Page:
While the most recent edition of the NPPF (2021) does not mention the transition to a circular economy directly, it does indicate that “planning policies and actions must also incorporate applicable international commitments and legislative requirements”. This confirms that planning policy and choices should be matched with law and policy, such as the Resources and Waste Strategy, leaving flexibility for future or additional policy, strategy, and requirements to be incorporated in plan formulation and decision making. Moreover, the NPPF’s primary purpose is sustainable development. The Framework defines this as“filling the requirements of the present without jeopardising future generations’ capacity to satisfy their own needs”. Even if this is a broad statement, it is consistent with circular economy ideas.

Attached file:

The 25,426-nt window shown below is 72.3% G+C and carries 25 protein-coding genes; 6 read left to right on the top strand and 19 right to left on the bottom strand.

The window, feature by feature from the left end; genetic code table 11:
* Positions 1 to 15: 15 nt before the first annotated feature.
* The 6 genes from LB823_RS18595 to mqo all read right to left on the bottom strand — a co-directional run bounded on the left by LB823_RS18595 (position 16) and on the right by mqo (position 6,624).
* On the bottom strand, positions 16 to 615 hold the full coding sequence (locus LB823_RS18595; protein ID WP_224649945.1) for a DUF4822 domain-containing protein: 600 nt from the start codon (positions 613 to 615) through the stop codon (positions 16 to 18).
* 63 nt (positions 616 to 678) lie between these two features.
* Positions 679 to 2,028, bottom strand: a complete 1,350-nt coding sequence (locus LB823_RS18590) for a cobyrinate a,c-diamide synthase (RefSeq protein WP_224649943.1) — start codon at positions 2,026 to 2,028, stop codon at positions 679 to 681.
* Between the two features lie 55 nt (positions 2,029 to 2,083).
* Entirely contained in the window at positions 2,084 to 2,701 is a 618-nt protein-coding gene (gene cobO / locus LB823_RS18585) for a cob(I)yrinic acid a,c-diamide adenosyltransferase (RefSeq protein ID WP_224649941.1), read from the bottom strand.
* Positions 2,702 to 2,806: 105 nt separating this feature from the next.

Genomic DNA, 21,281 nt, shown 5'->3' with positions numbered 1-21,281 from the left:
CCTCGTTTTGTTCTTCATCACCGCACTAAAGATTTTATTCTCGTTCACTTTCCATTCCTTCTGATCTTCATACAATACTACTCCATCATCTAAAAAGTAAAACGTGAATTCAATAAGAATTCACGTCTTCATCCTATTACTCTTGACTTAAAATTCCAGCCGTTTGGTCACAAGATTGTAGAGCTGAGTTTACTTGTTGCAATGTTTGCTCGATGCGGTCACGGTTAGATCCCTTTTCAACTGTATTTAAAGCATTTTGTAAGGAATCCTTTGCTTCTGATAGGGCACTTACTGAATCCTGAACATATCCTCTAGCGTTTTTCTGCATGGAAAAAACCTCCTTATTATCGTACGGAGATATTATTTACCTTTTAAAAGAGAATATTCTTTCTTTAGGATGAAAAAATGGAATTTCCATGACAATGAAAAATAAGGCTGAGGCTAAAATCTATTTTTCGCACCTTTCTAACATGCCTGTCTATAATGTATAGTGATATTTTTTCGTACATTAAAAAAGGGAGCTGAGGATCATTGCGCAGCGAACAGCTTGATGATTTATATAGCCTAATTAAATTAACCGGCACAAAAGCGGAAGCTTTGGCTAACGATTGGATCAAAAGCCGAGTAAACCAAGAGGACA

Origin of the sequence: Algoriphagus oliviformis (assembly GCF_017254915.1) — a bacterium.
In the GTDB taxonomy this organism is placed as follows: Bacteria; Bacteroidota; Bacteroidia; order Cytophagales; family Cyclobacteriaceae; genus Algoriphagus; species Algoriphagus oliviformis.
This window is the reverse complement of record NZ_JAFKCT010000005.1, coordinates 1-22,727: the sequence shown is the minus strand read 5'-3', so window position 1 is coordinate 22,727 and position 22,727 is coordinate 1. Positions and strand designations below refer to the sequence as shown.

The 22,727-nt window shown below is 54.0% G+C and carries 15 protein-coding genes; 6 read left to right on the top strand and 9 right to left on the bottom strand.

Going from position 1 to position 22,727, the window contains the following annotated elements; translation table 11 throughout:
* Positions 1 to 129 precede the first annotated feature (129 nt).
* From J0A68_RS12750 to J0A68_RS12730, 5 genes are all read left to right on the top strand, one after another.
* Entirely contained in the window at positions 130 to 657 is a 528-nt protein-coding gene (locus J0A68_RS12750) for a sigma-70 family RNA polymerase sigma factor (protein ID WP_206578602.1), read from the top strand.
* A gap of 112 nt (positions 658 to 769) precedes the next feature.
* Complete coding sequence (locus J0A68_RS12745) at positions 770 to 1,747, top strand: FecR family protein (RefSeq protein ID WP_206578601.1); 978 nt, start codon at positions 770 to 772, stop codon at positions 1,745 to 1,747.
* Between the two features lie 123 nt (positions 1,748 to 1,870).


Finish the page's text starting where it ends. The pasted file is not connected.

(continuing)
The environmental aim of the NPPF asks for “using natural resources judiciously, minimising waste and pollution, and mitigating and adapting to climate change, including transitioning to a low carbon economy”, all of which may be accomplished by transitioning to a circular economy. The other two NPPF goals (economic and social) are interrelated and must thus also be addressed. Circular methods to development are congruent with the economic goal of constructing a “strong, responsive, and competitive economy… to sustain growth, innovation, and enhanced productivity.” The social purpose is largely focused on housing, but it also asks for a “well-designed and safe built environment,” which circular economy activities would also assist to achieve. The NPPF expects planning policy and application decisions to support the transition to a low carbon future, noting that the planning system should help “shape places in ways that contribute to radical reductions in greenhouse gas emissions, minimise vulnerability and improve resilience; encourage the reuse of existing resources, including the conversion of existing buildings; and support renewable and low carbon energy and associated infrastructure”. This clearly supports circular methods to development by encouraging reuse.